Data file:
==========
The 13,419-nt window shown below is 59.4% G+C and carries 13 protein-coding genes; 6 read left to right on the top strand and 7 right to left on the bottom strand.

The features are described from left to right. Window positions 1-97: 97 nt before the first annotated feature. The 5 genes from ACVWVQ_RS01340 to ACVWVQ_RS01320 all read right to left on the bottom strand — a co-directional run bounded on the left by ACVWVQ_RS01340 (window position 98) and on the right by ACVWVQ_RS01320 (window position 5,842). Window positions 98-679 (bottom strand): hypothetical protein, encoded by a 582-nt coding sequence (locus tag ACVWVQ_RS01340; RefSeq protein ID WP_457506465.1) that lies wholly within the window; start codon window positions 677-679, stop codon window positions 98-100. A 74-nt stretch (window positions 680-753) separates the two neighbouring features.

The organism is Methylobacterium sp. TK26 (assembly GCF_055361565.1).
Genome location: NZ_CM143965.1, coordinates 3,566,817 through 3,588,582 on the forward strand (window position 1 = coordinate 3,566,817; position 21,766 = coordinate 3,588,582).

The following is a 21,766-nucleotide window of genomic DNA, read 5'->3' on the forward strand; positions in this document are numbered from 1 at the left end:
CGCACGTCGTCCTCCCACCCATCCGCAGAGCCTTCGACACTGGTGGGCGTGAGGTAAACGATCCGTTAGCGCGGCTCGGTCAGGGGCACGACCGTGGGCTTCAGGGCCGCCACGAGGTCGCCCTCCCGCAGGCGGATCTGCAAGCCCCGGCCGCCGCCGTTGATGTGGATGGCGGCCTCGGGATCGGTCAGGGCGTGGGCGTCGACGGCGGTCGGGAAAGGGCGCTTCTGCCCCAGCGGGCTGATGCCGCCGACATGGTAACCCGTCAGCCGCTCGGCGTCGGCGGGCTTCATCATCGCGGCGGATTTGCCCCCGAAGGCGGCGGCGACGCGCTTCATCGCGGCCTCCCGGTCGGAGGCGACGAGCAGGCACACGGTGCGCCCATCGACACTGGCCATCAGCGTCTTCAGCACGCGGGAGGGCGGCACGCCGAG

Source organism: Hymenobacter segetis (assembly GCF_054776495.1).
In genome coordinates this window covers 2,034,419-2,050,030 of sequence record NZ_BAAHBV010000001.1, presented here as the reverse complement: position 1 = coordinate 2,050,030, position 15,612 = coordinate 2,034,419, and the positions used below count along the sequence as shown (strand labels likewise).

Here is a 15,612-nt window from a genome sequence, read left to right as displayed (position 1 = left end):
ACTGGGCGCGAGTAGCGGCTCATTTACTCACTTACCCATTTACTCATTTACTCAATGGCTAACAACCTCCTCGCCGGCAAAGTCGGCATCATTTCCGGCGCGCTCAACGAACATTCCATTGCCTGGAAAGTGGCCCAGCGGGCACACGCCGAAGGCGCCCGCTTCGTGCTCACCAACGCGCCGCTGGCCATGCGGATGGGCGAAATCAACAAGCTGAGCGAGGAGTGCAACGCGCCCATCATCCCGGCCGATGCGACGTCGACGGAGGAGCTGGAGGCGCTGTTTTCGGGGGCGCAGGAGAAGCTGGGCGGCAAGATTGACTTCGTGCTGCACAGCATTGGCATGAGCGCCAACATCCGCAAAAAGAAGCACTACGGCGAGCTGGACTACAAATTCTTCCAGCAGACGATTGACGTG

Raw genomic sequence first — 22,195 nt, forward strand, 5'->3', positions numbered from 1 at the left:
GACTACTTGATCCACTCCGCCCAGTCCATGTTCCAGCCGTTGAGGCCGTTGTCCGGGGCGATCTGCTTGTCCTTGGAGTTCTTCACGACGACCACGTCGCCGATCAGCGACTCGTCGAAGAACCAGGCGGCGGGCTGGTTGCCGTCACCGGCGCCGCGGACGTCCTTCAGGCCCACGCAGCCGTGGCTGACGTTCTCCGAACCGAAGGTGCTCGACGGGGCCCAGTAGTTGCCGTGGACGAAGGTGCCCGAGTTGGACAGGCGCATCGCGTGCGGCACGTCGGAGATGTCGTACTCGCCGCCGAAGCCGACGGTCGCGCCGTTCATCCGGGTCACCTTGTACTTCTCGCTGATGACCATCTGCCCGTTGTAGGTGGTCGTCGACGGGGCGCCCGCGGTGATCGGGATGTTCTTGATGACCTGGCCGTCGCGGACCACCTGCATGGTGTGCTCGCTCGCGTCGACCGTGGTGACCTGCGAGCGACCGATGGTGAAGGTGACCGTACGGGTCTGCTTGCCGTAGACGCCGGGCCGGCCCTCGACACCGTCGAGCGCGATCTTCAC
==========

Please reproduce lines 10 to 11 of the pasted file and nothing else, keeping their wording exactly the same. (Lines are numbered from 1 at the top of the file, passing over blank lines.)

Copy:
ACTGGGCGCGAGTAGCGGCTCATTTACTCACTTACCCATTTACTCATTTACTCAATGGCTAACAACCTCCTCGCCGGCAAAGTCGGCATCATTTCCGGCGCGCTCAACGAACATTCCATTGCCTGGAAAGTGGCCCAGCGGGCACACGCCGAAGGCGCCCGCTTCGTGCTCACCAACGCGCCGCTGGCCATGCGGATGGGCGAAATCAACAAGCTGAGCGAGGAGTGCAACGCGCCCATCATCCCGGCCGATGCGACGTCGACGGAGGAGCTGGAGGCGCTGTTTTCGGGGGCGCAGGAGAAGCTGGGCGGCAAGATTGACTTCGTGCTGCACAGCATTGGCATGAGCGCCAACATCCGCAAAAAGAAGCACTACGGCGAGCTGGACTACAAATTCTTCCAGCAGACGATTGACGTG

Raw genomic sequence first — 22,195 nt, forward strand, 5'->3', positions numbered from 1 at the left: